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Saturday Storytime: Godwin’s Law

Saturday Storytime: Night’s Slow Poison

Ann Leckie is a Tor author whose books are published by Orbit and a bestselling, award-winning author whose books no one reads or likes. And one has to wonder whether the people saying these things, after reading this story, would think it’s all worth it.

The Jewel of Athat was mainly a cargo ship, and most spaces were narrow and cramped. Like the Outer Station, where it was docked, it was austere, its decks and bulkheads scuffed and dingy with age. Inarakhat Kels, armed, and properly masked, had already turned away one passenger, and now he stood in the passageway that led from the station to the ship, awaiting the next.

The man approached, striding as though the confined space did not constrain him. He wore a kilt and embroidered blouse. His skin was light brown, his hair dark and straight, cut short. And his eyes . . . Inarakhat Kels felt abashed. He had thought that in his years of dealing with outsiders he had lost his squeamishness at looking strangers in the face.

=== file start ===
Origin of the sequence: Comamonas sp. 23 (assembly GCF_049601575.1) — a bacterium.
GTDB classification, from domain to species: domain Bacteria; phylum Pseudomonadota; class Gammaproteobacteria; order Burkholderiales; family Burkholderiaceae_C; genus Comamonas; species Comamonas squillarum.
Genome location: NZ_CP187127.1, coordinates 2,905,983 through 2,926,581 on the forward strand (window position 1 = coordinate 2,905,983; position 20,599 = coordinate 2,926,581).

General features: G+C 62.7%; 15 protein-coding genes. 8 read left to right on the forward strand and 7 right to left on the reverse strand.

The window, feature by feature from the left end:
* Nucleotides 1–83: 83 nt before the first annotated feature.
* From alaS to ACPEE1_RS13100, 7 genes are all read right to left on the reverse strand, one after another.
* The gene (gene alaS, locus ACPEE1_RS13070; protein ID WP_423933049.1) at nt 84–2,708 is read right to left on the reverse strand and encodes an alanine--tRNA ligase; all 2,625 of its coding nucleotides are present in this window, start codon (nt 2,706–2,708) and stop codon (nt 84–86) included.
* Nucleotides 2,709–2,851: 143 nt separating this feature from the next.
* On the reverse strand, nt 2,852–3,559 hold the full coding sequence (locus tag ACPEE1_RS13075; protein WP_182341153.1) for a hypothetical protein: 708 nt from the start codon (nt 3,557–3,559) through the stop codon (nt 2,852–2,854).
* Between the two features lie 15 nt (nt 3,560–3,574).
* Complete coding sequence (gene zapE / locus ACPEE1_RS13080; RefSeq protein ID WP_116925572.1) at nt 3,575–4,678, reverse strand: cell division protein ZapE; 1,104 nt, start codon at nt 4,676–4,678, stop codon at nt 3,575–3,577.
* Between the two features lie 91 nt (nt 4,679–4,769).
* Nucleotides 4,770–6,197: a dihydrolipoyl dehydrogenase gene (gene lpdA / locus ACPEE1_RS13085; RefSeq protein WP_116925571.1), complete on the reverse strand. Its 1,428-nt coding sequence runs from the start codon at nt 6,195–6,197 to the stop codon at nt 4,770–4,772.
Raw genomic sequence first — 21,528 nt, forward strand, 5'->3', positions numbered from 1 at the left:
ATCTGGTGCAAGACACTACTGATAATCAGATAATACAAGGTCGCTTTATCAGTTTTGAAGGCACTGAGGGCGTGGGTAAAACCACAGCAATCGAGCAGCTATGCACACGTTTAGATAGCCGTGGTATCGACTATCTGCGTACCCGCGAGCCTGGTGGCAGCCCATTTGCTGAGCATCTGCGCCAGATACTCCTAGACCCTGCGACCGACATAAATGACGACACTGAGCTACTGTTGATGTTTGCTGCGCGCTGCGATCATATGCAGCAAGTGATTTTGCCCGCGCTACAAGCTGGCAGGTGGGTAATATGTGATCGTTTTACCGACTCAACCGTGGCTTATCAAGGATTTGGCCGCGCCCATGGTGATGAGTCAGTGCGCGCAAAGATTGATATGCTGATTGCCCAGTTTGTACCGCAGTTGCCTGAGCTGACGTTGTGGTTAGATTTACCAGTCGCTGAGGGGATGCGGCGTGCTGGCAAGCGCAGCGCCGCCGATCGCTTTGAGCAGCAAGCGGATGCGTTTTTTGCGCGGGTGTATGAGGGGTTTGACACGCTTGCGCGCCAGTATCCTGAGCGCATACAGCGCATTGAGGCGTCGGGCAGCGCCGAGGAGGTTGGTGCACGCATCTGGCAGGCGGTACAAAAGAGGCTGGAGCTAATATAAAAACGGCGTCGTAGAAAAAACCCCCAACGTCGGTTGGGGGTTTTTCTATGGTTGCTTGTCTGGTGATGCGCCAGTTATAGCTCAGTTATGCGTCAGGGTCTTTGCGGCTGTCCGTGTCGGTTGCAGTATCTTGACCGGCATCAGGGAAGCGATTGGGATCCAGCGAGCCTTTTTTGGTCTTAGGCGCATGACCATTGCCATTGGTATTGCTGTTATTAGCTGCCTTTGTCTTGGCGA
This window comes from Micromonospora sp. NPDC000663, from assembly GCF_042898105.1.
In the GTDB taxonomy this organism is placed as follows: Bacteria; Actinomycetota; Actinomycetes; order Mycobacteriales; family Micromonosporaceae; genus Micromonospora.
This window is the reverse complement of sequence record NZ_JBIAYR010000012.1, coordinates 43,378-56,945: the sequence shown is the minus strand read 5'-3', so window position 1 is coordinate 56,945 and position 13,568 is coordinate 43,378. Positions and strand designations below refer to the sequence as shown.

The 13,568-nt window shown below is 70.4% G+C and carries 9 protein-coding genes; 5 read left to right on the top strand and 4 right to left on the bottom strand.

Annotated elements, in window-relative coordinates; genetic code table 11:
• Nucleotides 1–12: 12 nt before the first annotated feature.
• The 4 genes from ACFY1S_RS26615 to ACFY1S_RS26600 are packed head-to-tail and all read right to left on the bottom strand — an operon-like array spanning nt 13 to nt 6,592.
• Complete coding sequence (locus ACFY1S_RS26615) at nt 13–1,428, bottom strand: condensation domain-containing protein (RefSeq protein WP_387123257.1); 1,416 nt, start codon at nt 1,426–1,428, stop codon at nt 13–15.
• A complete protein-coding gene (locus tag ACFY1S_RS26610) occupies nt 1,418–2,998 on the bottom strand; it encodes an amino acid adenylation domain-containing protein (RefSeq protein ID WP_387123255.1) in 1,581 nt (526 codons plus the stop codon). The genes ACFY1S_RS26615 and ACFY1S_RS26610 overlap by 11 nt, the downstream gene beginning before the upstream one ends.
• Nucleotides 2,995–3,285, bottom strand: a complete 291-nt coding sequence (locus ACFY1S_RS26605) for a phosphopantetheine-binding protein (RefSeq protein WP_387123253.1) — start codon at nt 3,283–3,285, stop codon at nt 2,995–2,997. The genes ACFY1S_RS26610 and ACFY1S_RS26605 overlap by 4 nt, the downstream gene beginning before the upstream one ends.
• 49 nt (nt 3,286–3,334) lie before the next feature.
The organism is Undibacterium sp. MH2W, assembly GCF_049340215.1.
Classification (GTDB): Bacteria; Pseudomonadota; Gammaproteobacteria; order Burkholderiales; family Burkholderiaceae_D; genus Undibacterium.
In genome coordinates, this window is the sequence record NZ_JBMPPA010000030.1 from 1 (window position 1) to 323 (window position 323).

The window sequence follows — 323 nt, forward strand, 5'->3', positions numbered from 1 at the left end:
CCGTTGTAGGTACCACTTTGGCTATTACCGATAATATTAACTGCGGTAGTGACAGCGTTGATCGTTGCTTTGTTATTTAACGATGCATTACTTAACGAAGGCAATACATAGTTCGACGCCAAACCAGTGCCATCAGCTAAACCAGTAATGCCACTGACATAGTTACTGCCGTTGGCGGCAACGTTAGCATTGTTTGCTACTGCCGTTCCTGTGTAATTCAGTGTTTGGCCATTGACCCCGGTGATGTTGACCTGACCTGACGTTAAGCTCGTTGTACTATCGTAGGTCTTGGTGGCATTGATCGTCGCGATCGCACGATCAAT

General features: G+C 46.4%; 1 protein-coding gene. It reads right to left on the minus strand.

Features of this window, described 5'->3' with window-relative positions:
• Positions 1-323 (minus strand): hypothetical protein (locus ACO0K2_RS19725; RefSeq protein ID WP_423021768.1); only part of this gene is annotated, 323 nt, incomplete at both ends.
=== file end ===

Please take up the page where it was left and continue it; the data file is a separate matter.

The man glanced over his shoulder, and cocked an eyebrow. “She was angry.” The corners of his mouth twitched in a suppressed grin.

“One regrets.” Inarakhat Kels frowned behind his mask. “Who?”

“The woman in line before me. I take it you refused to let her board?”

“She carried undeclared communication implants.” Privately, Kels suspected her of being a spy for the Radchaai, but he did not say this. “One is, of course, most sorry for her inconvenience, but . . . ”

“I’m not,” the man interrupted. “She nearly ruined my supper last night insisting that I give up my seat, since she was certain she was of a higher caste than I.”